Coaches of bad teams usually decide that the best way to win is to try and let the opposition beat itself. It worked last night for John Robinson. His guys might have had goat horns on their helmets, but the Redskins were growing them by game's end.
Considering that their special teams surrendered two touchdowns and their offense one, it was something of a surprise that the Redskins were within a final-seconds dropped pass in the end zone of beating the Rams.
Instead of getting into specifics immediately, a question ought to be asked: Was the team that walked off the field with only its third victory of the season actually better than the one that suffered only its third loss before matters even began?
The Redskins have been playing that poorly of late. In reality, they are 4-3 for their season, perched atop the NFC East by two games because of Ed Rubbert, Anthony Allen, Lionel Vital and lots of others fading from memory.
Who would have imagined the Realskins blessing strikebreakers? Without them, the stock crash might be the secondary doom-talk around town. Good thing the Rubberts created such a cushion; better everybody else in the division also is ordinary just now.
The Rams, on the other hand, are winners in their last two games. They are 2-2 since trading the alleged best runner to hit the NFL in years, Eric Dickerson.
Those fans about the country with no Redskins ties were thrilled early and often. How many times does one team (the Rams) score 23 points in the first half while the other is playing excellent defense?
All week, the Redskins planned ways to keep the Rams offense off the field. When that came to pass, however, they were furious. Never did a strategy scenario include Los Angeles returning a fumble by Doug Williams for one touchdown, Ron Brown running 95 yards with a kickoff for another and a blocked punt setting up yet another.
In truth, there might have been some concern about the Rams getting to punter Steve Cox. His job also has been in jeopardy, and last night his pals did not exactly conspire in his defense.
Once the pride of Washington during Monday night shows, the special teams last night were dreadful. That was only slightly more surprising than Art Monk dropping a few passes, including one in the end zone with 29 seconds left and the Redskins mustering what seemed another comeback victory.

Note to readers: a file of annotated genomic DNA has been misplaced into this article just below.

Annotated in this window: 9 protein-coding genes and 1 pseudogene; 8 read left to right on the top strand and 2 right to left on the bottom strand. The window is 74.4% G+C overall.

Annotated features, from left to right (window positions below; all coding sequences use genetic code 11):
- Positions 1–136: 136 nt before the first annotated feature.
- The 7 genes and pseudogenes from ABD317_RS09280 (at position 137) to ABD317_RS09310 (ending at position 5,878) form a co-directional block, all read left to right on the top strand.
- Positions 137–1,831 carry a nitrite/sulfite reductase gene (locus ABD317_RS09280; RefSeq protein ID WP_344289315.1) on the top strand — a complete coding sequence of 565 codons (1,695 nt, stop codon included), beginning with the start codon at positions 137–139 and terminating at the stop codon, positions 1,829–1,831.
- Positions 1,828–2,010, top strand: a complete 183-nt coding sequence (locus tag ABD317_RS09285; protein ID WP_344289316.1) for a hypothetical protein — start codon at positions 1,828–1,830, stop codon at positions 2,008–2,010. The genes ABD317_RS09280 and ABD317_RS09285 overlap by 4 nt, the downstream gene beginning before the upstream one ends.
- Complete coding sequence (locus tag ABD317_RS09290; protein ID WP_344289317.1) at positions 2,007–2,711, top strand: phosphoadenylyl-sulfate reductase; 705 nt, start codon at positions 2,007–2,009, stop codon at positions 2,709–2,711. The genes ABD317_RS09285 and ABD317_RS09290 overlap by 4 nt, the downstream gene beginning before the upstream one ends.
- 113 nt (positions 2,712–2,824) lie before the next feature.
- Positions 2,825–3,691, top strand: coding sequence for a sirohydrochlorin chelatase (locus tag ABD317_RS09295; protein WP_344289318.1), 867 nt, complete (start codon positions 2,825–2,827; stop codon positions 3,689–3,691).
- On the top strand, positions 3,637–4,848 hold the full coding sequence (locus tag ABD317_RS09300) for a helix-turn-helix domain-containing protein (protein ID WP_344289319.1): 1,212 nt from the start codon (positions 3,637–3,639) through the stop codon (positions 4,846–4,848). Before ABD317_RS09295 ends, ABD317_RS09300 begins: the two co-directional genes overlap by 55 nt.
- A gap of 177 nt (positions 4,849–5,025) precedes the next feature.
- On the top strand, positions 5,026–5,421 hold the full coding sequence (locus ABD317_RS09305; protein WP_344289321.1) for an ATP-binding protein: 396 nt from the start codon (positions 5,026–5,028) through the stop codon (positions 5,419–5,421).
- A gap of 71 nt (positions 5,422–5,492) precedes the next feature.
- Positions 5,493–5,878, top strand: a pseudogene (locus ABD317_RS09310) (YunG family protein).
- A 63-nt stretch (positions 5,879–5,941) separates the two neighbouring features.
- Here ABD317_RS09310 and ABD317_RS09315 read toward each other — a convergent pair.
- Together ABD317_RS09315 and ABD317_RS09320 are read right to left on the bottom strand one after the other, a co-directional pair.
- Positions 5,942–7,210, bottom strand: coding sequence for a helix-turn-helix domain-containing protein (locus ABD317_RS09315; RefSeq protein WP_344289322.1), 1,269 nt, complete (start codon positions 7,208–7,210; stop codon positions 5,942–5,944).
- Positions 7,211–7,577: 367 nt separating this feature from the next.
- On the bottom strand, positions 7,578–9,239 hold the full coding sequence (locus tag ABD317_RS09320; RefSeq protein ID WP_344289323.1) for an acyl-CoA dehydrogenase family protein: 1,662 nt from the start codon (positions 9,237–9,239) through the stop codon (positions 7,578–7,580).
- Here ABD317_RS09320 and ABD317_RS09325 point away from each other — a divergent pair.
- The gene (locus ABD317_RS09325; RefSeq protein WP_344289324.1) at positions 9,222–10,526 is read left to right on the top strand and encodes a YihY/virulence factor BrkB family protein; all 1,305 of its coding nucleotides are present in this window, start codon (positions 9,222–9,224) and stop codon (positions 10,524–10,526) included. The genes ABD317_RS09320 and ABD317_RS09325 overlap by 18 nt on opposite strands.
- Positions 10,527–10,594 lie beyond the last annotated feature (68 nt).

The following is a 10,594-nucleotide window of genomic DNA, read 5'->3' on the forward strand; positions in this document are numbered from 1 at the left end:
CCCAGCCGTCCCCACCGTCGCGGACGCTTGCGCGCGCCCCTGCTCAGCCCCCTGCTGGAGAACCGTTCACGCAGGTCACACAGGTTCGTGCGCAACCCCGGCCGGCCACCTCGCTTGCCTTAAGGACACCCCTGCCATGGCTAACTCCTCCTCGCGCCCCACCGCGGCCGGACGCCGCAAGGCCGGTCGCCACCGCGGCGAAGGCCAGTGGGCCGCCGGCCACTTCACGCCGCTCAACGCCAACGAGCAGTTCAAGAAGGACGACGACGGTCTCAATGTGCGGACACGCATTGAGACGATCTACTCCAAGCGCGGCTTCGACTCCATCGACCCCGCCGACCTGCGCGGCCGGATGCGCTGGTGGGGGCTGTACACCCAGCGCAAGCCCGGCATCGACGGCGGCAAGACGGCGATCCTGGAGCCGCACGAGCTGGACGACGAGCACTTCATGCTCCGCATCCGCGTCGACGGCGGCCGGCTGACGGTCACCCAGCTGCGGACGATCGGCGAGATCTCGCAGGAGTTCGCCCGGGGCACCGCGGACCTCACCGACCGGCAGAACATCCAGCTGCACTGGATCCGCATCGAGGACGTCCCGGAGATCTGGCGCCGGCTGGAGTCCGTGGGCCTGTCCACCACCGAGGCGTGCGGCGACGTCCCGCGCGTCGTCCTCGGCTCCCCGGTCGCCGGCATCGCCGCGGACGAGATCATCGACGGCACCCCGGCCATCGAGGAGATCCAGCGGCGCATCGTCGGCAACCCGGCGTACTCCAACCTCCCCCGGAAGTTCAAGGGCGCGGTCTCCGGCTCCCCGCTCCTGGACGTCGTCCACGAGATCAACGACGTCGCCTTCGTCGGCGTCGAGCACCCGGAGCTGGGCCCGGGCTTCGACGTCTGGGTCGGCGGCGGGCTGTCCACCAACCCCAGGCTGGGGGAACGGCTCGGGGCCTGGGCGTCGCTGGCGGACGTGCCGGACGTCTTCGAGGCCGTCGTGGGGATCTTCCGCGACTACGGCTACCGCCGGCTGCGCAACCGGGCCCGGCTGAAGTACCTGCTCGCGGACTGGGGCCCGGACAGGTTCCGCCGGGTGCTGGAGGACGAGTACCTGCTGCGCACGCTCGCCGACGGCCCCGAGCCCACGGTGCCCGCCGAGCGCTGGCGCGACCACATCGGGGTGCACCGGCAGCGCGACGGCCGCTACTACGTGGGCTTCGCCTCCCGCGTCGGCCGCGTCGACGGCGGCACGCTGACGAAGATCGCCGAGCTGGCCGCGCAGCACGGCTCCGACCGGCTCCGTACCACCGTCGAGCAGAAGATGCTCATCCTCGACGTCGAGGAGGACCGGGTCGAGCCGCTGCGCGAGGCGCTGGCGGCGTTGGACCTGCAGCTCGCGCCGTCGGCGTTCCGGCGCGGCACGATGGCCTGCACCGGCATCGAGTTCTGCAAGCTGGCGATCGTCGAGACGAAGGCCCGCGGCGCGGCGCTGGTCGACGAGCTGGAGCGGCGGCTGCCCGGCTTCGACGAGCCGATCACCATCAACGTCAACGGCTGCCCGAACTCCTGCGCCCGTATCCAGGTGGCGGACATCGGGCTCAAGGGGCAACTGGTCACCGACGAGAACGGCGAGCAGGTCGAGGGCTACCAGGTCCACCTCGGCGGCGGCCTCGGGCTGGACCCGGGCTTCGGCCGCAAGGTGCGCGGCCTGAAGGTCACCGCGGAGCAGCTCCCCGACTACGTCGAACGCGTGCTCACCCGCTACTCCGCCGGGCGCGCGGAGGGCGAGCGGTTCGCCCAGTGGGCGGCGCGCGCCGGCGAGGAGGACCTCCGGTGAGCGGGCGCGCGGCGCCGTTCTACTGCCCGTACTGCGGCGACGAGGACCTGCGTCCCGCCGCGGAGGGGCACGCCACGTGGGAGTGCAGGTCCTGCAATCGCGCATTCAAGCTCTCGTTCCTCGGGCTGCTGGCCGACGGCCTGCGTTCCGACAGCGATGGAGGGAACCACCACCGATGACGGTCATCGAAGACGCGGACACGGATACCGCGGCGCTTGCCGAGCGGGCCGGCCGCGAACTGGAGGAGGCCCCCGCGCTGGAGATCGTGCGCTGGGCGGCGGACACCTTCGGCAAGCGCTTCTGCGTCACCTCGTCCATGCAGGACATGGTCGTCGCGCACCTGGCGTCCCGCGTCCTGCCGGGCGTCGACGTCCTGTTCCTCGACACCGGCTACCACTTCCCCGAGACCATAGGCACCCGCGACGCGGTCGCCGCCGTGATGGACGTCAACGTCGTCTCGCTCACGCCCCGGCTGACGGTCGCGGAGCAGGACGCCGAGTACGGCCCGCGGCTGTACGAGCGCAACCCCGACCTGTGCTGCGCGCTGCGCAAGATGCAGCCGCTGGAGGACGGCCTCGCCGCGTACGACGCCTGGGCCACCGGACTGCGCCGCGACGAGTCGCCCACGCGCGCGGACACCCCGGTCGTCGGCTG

The Redskins' troubles did not begin and end with new quarterback Williams, but he does have this unlucky stat: In two games, the football has dropped from his hand and been in the end zone several seconds later.
Reggie White of the Eagles stole the ball from Williams in the season opener and lumbered for a touchdown; last night, one Ram caused Williams to fumble and another grabbed it and ran 35 yards into the end zone.
Williams was very good very early and very late, completing seven of his first 10 passes and five of his final six.
Trouble is, two of those last throws did not end up as completions. From the Rams 14-yard line, Williams twice put the football where he was supposed to -- in Monk's hands.
The first pass seemed a certain touchdown. Some Redskins fans were in early celebration, some Rams in agony as Monk seemed to bring the ball to his chest. Then -- remarkably -- the ball fluttered from his grasp.
Next play, with 24 seconds left, Williams also whipped the ball toward Monk. This one was a much tougher catch. But he has made it often, if not routinely, during a quietly sensational career.
Not last night. He was bumped, and the ball came to rest in the eager hands of Rams right cornerback LeRoy Irvin. What Robinson hoped would happen had.
Without Dickerson, Robinson still has the Rams plodding along on the ground. This usually works with a lead -- and the generous Redskins gift-wrapped a seven-pointer at the half.
Brown's kickoff return either was one of the loveliest of the season or an abomination, depending on the rooting interests of the beholders. It was dazzling, the final 55-plus yards being a sprint with the only player in the league capable of running him down.
Darrell Green has chased and caught such as Tony Dorsett and Dickerson. Last night, he had a slight angle on Brown in a battle of world-class sprinters. He closed, but an ankle-grab at the 5 was too late.
Very likely, special teams coach Chuck Banker could have gathered the 10 fans closest to the Redskins bench and been as pleased with their effort. None of the 10 men other than Green employed to at least touch Brown did.
Poor Cox fielded a one-hopper of a snap on his first punt. Then his evening got depressing. Fans from the farthest reaches of RFK Stadium sensed his punt late in the half would be blocked an instant before it happened.
So quick and fierce was the rush by Nolan Cromwell, it appeared that he might actually hit the ball with his hands before Cox did with his foot. As it developed, Cox kicked it into Cromwell's stomach -- and the Rams had first and goal at the 2.
There were other special-teams problems. Penalties here; ineffective blocking there. A missed extra point that made a touchdown, instead of a field goal, necessary at the end.
In not-so-quiet desperation, the Redskins even pulled out their ultimate stop -- using Green to return the Rams' final punt. He managed 10 yards.
The lingering memories for fans always are the late ones. Had Monk managed a catch, the Redskins would have escaped with a victory they did not earn. The Rams were anything but inspired, but they were deserving winners.